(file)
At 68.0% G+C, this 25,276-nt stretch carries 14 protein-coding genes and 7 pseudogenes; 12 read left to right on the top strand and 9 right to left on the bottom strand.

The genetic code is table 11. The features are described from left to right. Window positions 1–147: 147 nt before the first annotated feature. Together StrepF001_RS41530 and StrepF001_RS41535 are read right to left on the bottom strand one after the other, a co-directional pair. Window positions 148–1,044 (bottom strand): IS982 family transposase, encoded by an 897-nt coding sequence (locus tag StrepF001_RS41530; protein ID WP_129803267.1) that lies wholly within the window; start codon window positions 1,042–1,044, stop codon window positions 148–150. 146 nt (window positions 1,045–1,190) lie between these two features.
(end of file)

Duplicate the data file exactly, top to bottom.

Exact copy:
At 68.0% G+C, this 25,276-nt stretch carries 14 protein-coding genes and 7 pseudogenes; 12 read left to right on the top strand and 9 right to left on the bottom strand.

The genetic code is table 11. The features are described from left to right. Window positions 1–147: 147 nt before the first annotated feature. Together StrepF001_RS41530 and StrepF001_RS41535 are read right to left on the bottom strand one after the other, a co-directional pair. Window positions 148–1,044 (bottom strand): IS982 family transposase, encoded by an 897-nt coding sequence (locus tag StrepF001_RS41530; protein ID WP_129803267.1) that lies wholly within the window; start codon window positions 1,042–1,044, stop codon window positions 148–150. 146 nt (window positions 1,045–1,190) lie between these two features.